“As the first trial to be conducted in Australia, I know that other jurisdictions will be looking on with interest to see the results of the evaluation. We look forward to releasing the evaluation once complete.”
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Mixed reactions as GTM pill testing to go ahead
After almost two years of false starts, Australia’s first-ever pill testing trial will go ahead at Groovin the Moo in Canberra this Sunday.
Promoter Cattleyard Productions revealed earlier this month that while the trial had been cleared by local authorities, including police, it remained concerned over any potential legal issues. “Some of the complexities that we are working through involve clarification around patron protection and legal ramifications for those who participate,” said a spokesperson. “We are also working through guidelines relating to insurances and liability.”
However, those legal hurdles have now been cleared, and pill-testing consortium Safety Testing Advisory Service at Festivals and Events (STA-SAFE) will run the service at this weekend’s event at the University of Canberra, according to ABC.
A recent review of Australian drug policy, ‘Worth the test?’, concluded pill testing – which is in force at festivals in the UK, Austria, Spain and the Netherlands – could be a vital part of wider harm reduction strategy. “It is important to focus on prevention, public awareness campaigns and education to shift cultural attitudes, so that use of party drugs is identified as a public health issue rather than a criminal one,” writes report author Andrew Groves.
“When people have more information about what it is in the pill, many of them may choose not to take it”
The announcement has met with a mixed reaction in Australia, with the Liberal Party’s Jeremy Hanson, shadow attorney-general for the Australian Capital Territory (ACT), saying the move will encourage drug use. “It’s essentially saying we’re the pill-popping centre of Australia, come to Canberra because this is where you can get your drugs tested,” he says.
However, ACT health minister Meeghan Fitzharris, who backs the trial, says the service is designed to minimise harm rather than encourage drug-taking. “When people have more information available to them about what it is in the pill that they may choose to take, many of them may choose not to take it,” Fitzharris comments – a position borne out by similar testing in Britain.
Jon Drape, whose Ground Control Productions company works with Kendal Calling, one of the festivals where pill testing is offered, told IQ in 2017 drug testing is a “no-brainer”, as around a quarter of those who tested their drugs opted to bin them after discovering their content.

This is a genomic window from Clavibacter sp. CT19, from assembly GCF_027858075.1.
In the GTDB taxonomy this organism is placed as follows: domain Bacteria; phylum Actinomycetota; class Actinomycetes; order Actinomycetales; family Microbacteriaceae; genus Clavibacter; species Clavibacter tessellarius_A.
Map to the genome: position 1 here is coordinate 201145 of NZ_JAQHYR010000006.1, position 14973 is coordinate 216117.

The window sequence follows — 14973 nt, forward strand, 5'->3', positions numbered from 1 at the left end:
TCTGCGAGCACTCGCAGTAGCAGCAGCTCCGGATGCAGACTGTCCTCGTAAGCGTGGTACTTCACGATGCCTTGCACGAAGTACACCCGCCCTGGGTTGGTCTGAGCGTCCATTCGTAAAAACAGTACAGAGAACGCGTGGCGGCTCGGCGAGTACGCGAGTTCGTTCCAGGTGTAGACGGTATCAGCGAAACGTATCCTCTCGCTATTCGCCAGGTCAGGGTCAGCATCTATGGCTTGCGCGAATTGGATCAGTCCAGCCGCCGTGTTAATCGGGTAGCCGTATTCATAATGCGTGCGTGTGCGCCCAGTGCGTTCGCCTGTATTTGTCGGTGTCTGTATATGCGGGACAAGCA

As GTM mulls legality, researcher says pill testing could save lives
On-site festival pill testing, of the kind common in Austria, the Netherlands and, most recently, Britain, could reduce the harm caused by drug use and potentially save festivalgoers’ lives, according to major new review of drug policy out of Australia.
The publication of ‘“Worth the test?” Pragmatism, pill testing and drug policy in Australia’, published in the Harm Reduction Journal today and shared under embargo with IQ, comes as Cattleyard Promotions – the promoter behind Groovin the Moo, one of Australia’s biggest music festivals – weighs up whether to introduce pill testing at the 2018 events, in what would be the first full-scale trial down under.
According to the Sydney Morning Herald, a potential trial at the Canberra festival, which takes place on 29 April, has the backing of the Australian Capital Territory (ACT) government and police force, but promoters remain concerned over legal issues – despite pill-testing consortium Safety Testing Advisory Service at Festivals and Events (STA-SAFE) offering legal indemnity to Cattleyard if it allows drug testing.
A spokeswoman for Cattleyard says the promoter needs clarification on who is legally liable for the trial. “As pill testing has never been trialled before in Australia, the decision to implement it is not solely ours, as there are multiple stakeholders involved in undertaking the exercise,” she says.